KCR’s BRS gets massive boost after Odisha leaders join en masse

Telangana Chief Minister K Chandrashekhar Rao’s national dream gets a shot in the arm; Bharat Rashtra Samithi to contest all 147 assembly seats in Odisha

Giridhar Gamang, KCR
Former Odisha CM Giridhar Gamang (centre) met Telangana Chief Minister and BRS President K Chandrashekhar Rao in Hyderabad on January 13. Gamang's son Shishir (left) was also present on the occasion. I File photo

With several leaders from Odisha joining the Bharat Rashtra Samithi (BRS), led by Telangana Chief Minister K Chandrashekhar Rao (CSR), the eastern state is abuzz with talks of a new entrant in the state’s political arena. Ahead of the 2024 Assembly elections, many more are likely to switch over to the BRS, giving a push to KCR’s national dream.

Last week, a few days after resigning from the BJP, veteran tribal leader and former Odisha CM Giridhar Gamang, his son Shishir, and wife and former MP Hema joined KCR’s outfit. Gamang is a nine-time MP from Koraput.

Former MPs Jayaram Pangi and Ramchandra Hansda, MLAs Naveen Nanda, Brundaban Majhi, Raghab Sethi, Debraj Seth, a section of leaders of Naba Nirman Krushak Sangathan (NKYS), Akshay Kumar and Seshadev Nanda, RTI activist Pradeep Pradhan as well as some others moved into the BRS fold in KCR’s presence at a special function held in Hyderabad recently.

Earlier, former Odisha Pradesh Congress Committee secretary Kailash Mukhi had joined the party. Incidentally, Shishir (47), who had unsuccessfully contested from the Gunupur assembly seat in 2019 — he secured over 11 percent votes and finished fourth — announced that the BRS will field candidates in all 147 assembly seats in the 2024 polls.


BJP’s lack of leadership in state

While Odisha’s political space is largely dominated by the ruling Biju Janata Dal (BJD), the Bharatiya Janata Party (BJP) has emerged as the BJD’s principal opponent. However, the BJP lacks the grassroots strength and reach of the ruling BJD. Even after two decades, it has failed to project a leader who can match Odisha CM Naveen Patnaik’s image or popularity. In the Panchayat and urban body polls last year, the BJD comprehensively routed the saffron party.

Also read: KCR eyes non-BJP, non-Cong India; may be following Telangana model nationally

Both the BJD and the BJP have maintained that the exodus of leaders to BRS is not going to affect them. Commenting on Gamang’s joining the BRS, senior BJD leader and Puri MP Pinaki Misra reportedly said that the BRS has taken the leaders from them BJP. “Giridhar Gamang’s vote bank will be diverted to the BRS from the BJP. It will not have any impact on the BJD’s vote bank,” said Mishra.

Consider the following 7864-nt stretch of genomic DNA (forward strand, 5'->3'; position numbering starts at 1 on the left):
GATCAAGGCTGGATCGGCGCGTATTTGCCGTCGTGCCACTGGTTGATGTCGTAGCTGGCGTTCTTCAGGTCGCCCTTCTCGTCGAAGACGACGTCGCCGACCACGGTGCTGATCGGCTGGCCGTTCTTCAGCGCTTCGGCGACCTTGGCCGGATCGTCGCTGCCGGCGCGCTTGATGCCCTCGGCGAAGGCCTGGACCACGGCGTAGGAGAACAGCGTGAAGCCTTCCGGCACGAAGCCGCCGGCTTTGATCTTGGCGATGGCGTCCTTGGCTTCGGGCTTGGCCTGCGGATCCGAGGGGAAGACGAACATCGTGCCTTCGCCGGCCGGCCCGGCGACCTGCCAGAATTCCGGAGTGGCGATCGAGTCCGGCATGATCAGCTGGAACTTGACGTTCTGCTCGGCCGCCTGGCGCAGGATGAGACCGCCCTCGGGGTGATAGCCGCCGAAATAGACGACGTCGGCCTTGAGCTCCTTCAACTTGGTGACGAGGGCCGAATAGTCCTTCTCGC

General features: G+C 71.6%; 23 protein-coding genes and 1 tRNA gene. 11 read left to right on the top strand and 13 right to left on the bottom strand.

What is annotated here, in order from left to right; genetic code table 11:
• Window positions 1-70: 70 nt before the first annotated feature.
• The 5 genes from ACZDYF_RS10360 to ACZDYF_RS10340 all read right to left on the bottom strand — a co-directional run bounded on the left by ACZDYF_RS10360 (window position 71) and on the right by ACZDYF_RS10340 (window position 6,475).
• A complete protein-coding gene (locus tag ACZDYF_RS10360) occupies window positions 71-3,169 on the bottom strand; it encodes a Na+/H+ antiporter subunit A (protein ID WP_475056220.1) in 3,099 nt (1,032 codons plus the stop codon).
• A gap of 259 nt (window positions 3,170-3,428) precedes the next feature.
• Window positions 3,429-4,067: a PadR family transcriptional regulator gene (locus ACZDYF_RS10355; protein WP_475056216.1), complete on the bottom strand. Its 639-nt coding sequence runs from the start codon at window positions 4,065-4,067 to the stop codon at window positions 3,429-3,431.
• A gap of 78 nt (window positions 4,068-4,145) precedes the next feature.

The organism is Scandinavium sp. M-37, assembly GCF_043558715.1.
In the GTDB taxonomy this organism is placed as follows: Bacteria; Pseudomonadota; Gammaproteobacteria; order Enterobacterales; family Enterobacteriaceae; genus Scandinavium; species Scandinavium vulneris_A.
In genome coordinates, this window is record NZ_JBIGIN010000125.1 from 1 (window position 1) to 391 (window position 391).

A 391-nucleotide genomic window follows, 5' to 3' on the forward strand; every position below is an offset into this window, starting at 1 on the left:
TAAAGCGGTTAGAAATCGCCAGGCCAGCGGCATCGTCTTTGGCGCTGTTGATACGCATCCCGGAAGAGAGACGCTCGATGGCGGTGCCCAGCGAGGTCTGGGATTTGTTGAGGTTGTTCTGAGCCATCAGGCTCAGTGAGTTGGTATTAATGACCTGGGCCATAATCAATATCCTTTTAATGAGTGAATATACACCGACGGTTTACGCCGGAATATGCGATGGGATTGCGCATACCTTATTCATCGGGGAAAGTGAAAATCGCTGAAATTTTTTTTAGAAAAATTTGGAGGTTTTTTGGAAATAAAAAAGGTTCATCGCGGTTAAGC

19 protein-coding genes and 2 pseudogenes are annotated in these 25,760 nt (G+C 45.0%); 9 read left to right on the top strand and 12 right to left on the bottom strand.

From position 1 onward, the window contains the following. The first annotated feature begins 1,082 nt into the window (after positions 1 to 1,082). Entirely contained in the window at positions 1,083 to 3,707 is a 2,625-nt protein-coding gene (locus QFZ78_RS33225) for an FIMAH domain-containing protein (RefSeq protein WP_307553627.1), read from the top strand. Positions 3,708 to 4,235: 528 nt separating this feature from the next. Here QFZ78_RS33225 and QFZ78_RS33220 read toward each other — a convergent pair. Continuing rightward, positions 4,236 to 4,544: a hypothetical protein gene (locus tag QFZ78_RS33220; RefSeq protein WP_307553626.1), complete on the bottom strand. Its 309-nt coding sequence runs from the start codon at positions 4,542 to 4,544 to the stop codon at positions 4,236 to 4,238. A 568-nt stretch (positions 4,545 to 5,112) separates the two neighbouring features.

Even the Congress is confident that the BRS presence will have no bearing on the party or its voters. “It (BRS) may win a few thousand votes here and there in some seats, nothing more than that,” senior Congress leader Suresh Kumar Routray told The Federal.

“Those who have gone to the BRS are rejected leaders; they can’t do much. Congress is slowly rising under the leadership of state President Sarat Patnaik. It will surely do much better in 2024,” added Routray.

Focus on Telugu-speaking population

It’s widely believed that the BRS is likely to focus on the 35 assembly and five Lok Sabha seats in southern Odisha, which has a sizable Telugu-speaking population.

Also read: KCR’s mega show of strength at Khammam rally; pitch to oust BJP in 2024

According to Odisha’s political observers, though the BRS has entered the state, it would be difficult for the party to achieve much success in 2024. Most of those politicians who have gone to the BRS were not much active in politics, and few of them have mass appeal. The rest of them, including activists and farmer leaders etc, has never contested a poll.

“The BRS may hope to put up a good fight, particularly, in the southern belt: Gajapati, Rayagada, Koraput, Nabarangpur or Kandhamal districts. Even there, winning a seat is not going to be that easy. In other parts of the state, it can’t do much,” senior journalist Bighneswar Sahu said.

In the past also, many political parties like the Bahujan Samaj Party (BSP), Samajwadi Party (SP), Trinamool Congress (TMC), Aam Aadmi Party (AAP), Jharkhand Mukti Morcha (JMM) and Nationalist Congress Party (NCP) tried to enter Odisha politics. However, none of these outfits could leave any lasting impression.

Incidentally, between 1995 and 2004, the JMM tasted success in a few assembly seats in tribal Mayurbhanj and Sundargarh districts bordering Jharkhand. The NCP had also won 4 Assembly seats in 2009 when it entered into an alliance with the BJD.